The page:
Researchers at Yale University are testing whether a humorous card game can help young, black women reduce their chances of contracting HIV and AIDS—part of a new but growing trend examining whether games can spur health behavior changes. Played among three to five people, “One Night Stan” has players draw cards to establish sexual scenarios and then prompts players to discuss how they would react in those settings. The game, developed by play2PREVENT, a gaming lab within the Yale School of Medicine, is still a prototype, but designers are hoping to launch a video game version eventually and bring it to a broader audience. “It’s really about evaluating sexual situations and encounters,” said Kimberly Hieftje, a developer of the game who is an associate research scientist at Yale School of Medicine and deputy director of the play2PREVENT Lab. A growing number of developers, in Connecticut and nationally, are testing whether card, video, online and mobile games are effective tools for getting people to make healthier choices.
The Centers for Medicare and Medicaid Services has backed off a controversial plan that would have changed the way it determines Medicare coverage for advanced prosthetics - a plan critics said would have affected tens of thousands of veterans nationwide. CMS had issued a draft proposal, known as a Local Coverage Determination for Lower Limb Prostheses, that critics feared would limit access to prosthetics for amputees, including veterans. Following a public comment period that ended in August and a review of those comments, CMS on Monday announced it would not finalize the draft policy. “Both CMS and its contractors have heard concerns about access to prostheses for Medicare beneficiaries,” according to a statement provided by CMS spokeswoman Helen Mulligan. CMS said it would convene a work group in 2016 to examine the lower limb prostheses issue.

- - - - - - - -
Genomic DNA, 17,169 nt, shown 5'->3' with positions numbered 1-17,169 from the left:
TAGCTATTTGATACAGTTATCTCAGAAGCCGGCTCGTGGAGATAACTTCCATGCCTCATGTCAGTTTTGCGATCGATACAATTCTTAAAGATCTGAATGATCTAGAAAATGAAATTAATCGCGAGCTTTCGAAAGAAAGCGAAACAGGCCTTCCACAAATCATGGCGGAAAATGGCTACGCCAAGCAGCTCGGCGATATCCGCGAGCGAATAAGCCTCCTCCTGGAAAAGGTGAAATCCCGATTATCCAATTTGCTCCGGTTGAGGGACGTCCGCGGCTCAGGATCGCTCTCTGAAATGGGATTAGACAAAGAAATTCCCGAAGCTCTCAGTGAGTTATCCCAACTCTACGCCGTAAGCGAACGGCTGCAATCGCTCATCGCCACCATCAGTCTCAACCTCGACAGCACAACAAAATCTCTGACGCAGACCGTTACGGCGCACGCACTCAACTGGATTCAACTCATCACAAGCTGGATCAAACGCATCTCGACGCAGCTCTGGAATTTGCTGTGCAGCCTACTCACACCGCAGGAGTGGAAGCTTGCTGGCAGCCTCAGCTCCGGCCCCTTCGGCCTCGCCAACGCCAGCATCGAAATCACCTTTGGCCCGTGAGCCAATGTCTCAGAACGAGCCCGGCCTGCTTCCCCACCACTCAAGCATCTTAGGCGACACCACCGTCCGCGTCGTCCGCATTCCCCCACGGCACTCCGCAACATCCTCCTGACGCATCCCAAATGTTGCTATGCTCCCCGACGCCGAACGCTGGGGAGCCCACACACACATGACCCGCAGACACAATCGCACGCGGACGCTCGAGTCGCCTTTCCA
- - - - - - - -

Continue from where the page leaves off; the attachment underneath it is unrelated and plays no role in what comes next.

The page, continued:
Federal investigators have found that Medicare officials rarely enforce rules for private insurance plans intended to make sure beneficiaries will be able to see a doctor when they need care. It's a problem many Connecticut seniors know too well. In 2013, UnitedHealthcare, the nation's largest health insurance company, dropped hundreds of health care providers from its Connecticut Medicare Advantage plan, including 1,200 doctors at the Yale Medical Group and Yale-New Haven Hospital. Medicare Advantage beneficiaries scrambled to find new insurance or new doctors while the Fairfield and Hartford counties medical associations went to court to try to stop the terminations. The report by the Government Accountability Office, the investigative arm of Congress, said that Medicare did not check provider networks to ensure that doctors were available to beneficiaries and cited Connecticut as a “case study” in what can go wrong.
Declines in several key cancer-screening procedures among the elderly can be linked to shifts in screening guidelines issued by major public health organizations, according to recently released findings by Yale researchers. James Yu, associate professor of therapeutic radiology at the Yale School of Medicine, and Sean Maroongroge, a third-year medical student, gleaned data from Medicare billing records from 2000 to 2012, analyzing more than 230 million screenings for prostate, breast, and colorectal cancers. Yu, a member of the Yale COPPER Center (Cancer Outcomes, Public Policy, and Effectiveness Research Center), and Maroongroge, also tracked evidence-based screening guidelines issued by five prominent organizations: the U.S. Preventive Services Task Force (USPSTF), the American Cancer Society (ACS), the American College of Obstetricians and Gynecologists (ACOG), the American College of Gastroenterology (ACG), and the American Urological Association (AUA). They found that the rates for mammography, which is the primary means of screening for breast cancer, declined 7.4 percent overall during the period studied; prostate screening rates rose 16 percent during the first seven years studied then declined to 7 percent less than the 2000 rate by 2012. Colorectal cancer screening rates also dropped overall.